By the way, so insert inline LaTeX, use '$' as a delimiter rather than ''. 3. Aug 27, 2016 decentfellow Okay, now that I see, the book had not attached a support for the pulley to the mass$m_1$, so do consider that. I think that attaching a support to the mass$m_1$,resolves the issue as to how does the$m_3$gets pulled due to the weight of mass$m_2$. Sorry for poorly stating my question. Also in my solution consider that the$N_2$in the F.B.D of$m_1$at the top of the mass is$N_1$. 4. Aug 27, 2016 gneill Staff: Mentor I think I see where some confusion might arise from the way the problem is stated. It's not m2 that pulls on the block m1. Consider that some external agency is providing a force F on block m1 and is accelerating the system to the right: What can you say about any forces that might exist between m1 and m2 if the system is being accelerated to the right? 5. Aug 27, 2016 decentfellow If what you say is that the mass$m_2$does not pull$m_3$, then there is no need of any external force to be put on the block$m_1$, so as to not let$m_2$slip. I think the weight of$m_2$does produce some tension in the string, which connects it to$m_3$, hence producing an acceleration in$m_3$along the$x-$direction. 6. Aug 27, 2016 gneill Staff: Mentor No,$m_2$definitely exerts a force on$m_3$via the tension in the string, but the reason that this does not cause block$m_2$to descend is that something else counters that tension force. Suppose for a moment that block$m_1$was fixed in place. Then I think you'd agree that$m_2$would descend and pull$m_3$to the right. What the question proposes is that block$m_1$is free to move and that some external force F is applied to it in such a way that the result is block$m_2$does not descend. The idea is to find that force F which accomplishes this "static" situation for$m_2$and$m_3$, and the whole system is accelerated by F without$m_2$descending. 7. Aug 27, 2016 decentfellow From the figure that you provided, I get that the masses$m_1$and$m_2$are in contact hence due to a force acting on$m_1$, there will be a normal reaction acting between them, so the F.B.D of$m_1$and$m_2$should be changed as follows:- 1)F.B.D of$m_1$2)F.B.D of$m_2$From the above FBDs, we get the following set of equations:- N_1+N_2=m_1g\tag{1} F-N_3=m_1a_{m_1}\tag{2} m_2g-T=m_2a\tag{3} N_3=m_2a_{m_1}\tag{4} From the above set of equations, we get a_{m_1}=\dfrac{F}{m_1+m_2} Also, as we have already found$a_{m_3}=\dfrac{m_2}{m_3}g$. Now for no relative motion between$m_3$and$m_1$,$a_{m_1m_2}=0$So, a_{m_1}=a_{m_3}\implies \dfrac{F}{m_1+m_2}=\dfrac{m_2}{m_3}g\implies F=(m_1+m_2)\dfrac{m_2}{m_3}g Still, the book's answer is different from mine so I think I am still doing something wrong, if that is so please point it out. 8. Aug 28, 2016 gneill Staff: Mentor If the pulley is attached to$m_1$then the horizontal and vertical forces applied to it via the tension in the ropes will be transferred to$m_1$(we assume a massless pulley here). So$m_3$should have a contribution to the overall acceleration of the system via the tension in the string. Looking at it another way (perhaps a bit more intuitively), as none of the masses are allowed to move with respect to each other under the specified conditions, the entire system of blocks moves as a whole and so all of them are being accelerated by force F. So what's the total mass being accelerated by F? 9. Aug 28, 2016 decentfellow Finally understood it, thanks for all the time, I will write the final solution below. So from the first part of your suggestion the modified F.B.D of$m_1$will be:- So, we get F-T-N_3=m_1a_{m_1} Now, as N_3=m_2a_{m_1} \therefore F=T+(m_1+m_2)a_{m_1} As, on applying the force all the masses are going to be accelerated with te same acceleration and$m_2$would not be descending so we have T=m_3a_{m_1} And,T=m_2g \therefore a_{m_1}=\frac{m_2}{m_3}g So, F=T+(m_1+m_2)a_{m_1} \implies F=(m_1+m_2+m_3)\frac{m_2}{m_3}g 10. Aug 28, 2016 gneill Staff: Mentor Bravo! Looks good. 11. Aug 28, 2016 decentfellow One, thing I noticed was that when the mass$m_1$doesn't move, i.e. there is no force acting on it, then the tension in the string is the weight of the reduced mass of the system which includes$m_3g, m_2g$and$T$. I will be showing my work below. From equations$(3)$and$(5)$in the first post, we get T=m_3a And, m_2g-T=m_2a So, we get T=\dfrac{m_2m_3}{m_2+m_3}g As we know, the reduced mass of$m_2$and$m_3$is given by$\mu=\dfrac{m_2m_3}{m_2+m_3}$So,$T=\mu g$Why is it that the tension comes out to be the reduced mass of$m_2$and$m_3$. 12. Aug 28, 2016 SammyS Staff Emeritus No. T only gives the vertical component of force on m2. Therefore,$\ m_2g-T=0\ .$The vertical component of the acceleration of m2 is zero. 13. Aug 28, 2016 decentfellow Yes, that would have been the case if i had been looking for the solution and would have considered that$m_2$should not descend, but as i stated in my last post "One, thing I noticed was that when the mass$m_1$doesn't move, i.e. there is no force acting on it", which clearly says that I am not referring to the condition that the question wants, but another case where the block$m_1## is stationary.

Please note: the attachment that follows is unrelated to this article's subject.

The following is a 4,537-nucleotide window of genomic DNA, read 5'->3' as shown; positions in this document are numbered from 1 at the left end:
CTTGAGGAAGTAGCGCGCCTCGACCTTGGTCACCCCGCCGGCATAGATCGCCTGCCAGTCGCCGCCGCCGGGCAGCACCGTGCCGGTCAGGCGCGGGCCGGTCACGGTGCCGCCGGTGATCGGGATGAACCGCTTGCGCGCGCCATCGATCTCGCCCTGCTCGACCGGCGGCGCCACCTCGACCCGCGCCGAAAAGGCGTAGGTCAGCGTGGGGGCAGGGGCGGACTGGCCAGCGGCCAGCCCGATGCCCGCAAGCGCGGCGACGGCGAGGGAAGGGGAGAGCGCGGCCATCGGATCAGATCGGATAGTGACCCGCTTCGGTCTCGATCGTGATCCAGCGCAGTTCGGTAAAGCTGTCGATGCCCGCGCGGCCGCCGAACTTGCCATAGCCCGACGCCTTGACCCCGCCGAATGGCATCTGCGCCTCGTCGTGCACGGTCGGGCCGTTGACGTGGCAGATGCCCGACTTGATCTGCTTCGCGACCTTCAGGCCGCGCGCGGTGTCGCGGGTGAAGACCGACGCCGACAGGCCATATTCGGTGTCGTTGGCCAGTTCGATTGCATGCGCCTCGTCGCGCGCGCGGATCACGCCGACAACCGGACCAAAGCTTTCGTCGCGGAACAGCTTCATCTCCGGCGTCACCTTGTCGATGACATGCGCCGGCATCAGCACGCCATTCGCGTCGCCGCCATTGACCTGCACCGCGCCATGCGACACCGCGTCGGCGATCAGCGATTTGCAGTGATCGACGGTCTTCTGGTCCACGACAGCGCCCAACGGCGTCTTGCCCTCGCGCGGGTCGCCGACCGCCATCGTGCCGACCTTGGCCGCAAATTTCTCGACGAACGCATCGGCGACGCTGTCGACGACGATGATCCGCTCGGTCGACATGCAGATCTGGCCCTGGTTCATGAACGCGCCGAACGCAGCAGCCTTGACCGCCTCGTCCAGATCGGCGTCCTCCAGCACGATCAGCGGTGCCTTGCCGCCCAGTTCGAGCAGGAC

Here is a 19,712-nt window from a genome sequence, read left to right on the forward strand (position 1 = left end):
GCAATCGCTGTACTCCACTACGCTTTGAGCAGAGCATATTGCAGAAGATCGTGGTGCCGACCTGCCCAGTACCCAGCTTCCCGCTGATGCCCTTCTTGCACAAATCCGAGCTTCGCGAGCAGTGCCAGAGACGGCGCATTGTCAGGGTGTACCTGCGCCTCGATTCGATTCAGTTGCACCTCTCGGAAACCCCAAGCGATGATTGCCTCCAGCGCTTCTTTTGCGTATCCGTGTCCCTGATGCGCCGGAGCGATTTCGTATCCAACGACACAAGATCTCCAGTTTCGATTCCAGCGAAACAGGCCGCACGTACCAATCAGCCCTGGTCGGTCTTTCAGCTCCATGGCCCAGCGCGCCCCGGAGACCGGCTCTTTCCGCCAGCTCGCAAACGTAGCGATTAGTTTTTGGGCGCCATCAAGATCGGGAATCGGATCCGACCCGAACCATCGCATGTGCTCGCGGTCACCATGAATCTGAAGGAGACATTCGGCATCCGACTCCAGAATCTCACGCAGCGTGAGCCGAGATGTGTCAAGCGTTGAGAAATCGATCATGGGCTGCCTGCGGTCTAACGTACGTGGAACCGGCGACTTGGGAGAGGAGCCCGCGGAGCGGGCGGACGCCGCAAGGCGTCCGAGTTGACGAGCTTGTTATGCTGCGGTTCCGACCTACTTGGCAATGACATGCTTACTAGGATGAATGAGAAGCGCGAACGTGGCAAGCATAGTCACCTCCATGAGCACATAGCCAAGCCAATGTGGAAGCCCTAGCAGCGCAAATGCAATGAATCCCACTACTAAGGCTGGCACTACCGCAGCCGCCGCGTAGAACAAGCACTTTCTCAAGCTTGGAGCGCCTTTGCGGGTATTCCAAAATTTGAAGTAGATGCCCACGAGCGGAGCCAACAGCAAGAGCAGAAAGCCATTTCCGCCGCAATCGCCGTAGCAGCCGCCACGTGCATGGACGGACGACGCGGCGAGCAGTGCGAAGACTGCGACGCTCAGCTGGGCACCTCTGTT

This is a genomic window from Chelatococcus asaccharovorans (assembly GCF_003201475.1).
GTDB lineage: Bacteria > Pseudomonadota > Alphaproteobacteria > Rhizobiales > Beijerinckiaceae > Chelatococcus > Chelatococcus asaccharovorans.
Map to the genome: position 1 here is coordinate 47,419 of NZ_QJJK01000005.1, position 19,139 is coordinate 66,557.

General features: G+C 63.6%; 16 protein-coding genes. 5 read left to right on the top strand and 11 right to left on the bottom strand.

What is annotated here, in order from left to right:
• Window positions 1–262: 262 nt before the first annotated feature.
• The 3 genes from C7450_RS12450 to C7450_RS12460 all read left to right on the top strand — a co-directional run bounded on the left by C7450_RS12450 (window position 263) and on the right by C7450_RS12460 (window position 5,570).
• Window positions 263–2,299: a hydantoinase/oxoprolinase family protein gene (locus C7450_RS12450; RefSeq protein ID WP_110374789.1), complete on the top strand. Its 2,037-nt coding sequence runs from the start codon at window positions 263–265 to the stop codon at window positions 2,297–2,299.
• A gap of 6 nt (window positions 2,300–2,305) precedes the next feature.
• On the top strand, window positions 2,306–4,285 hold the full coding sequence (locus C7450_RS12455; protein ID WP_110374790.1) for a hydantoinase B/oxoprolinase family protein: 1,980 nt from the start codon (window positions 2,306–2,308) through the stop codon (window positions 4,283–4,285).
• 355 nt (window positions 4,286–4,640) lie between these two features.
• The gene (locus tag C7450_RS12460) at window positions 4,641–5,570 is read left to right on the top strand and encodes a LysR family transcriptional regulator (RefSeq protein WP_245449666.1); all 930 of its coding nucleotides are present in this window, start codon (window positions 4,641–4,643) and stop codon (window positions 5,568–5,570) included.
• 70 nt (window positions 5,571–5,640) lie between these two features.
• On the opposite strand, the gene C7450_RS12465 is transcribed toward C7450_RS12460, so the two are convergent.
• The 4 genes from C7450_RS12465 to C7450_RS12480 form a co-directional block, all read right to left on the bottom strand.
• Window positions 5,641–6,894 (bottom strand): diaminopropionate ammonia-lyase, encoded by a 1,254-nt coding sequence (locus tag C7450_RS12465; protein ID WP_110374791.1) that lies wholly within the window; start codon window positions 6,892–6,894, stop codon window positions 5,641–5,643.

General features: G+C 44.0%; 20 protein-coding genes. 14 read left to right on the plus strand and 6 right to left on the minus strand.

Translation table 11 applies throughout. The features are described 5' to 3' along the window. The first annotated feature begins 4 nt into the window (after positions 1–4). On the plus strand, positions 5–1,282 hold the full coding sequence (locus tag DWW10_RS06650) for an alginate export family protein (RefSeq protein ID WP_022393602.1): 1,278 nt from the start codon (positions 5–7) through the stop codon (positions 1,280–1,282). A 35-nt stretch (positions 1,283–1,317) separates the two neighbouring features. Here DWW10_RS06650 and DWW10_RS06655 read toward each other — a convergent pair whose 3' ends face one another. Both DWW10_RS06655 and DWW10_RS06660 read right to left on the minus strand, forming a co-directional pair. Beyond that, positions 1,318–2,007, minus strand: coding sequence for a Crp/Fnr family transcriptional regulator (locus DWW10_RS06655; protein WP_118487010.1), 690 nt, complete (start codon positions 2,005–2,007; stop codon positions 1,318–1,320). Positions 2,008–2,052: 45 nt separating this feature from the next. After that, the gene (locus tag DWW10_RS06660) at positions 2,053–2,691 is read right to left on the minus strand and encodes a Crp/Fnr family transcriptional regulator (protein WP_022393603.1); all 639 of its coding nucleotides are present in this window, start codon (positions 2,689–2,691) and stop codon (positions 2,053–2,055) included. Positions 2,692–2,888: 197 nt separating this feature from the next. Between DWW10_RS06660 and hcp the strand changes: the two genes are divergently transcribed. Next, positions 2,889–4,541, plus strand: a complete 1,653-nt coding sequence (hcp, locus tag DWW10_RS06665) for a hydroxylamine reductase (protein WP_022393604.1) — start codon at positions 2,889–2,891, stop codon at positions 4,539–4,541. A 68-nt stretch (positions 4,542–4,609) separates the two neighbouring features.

14. Aug 28, 2016

SammyS

Staff Emeritus
Yes. Of course that's right.

I missed the change in conditions.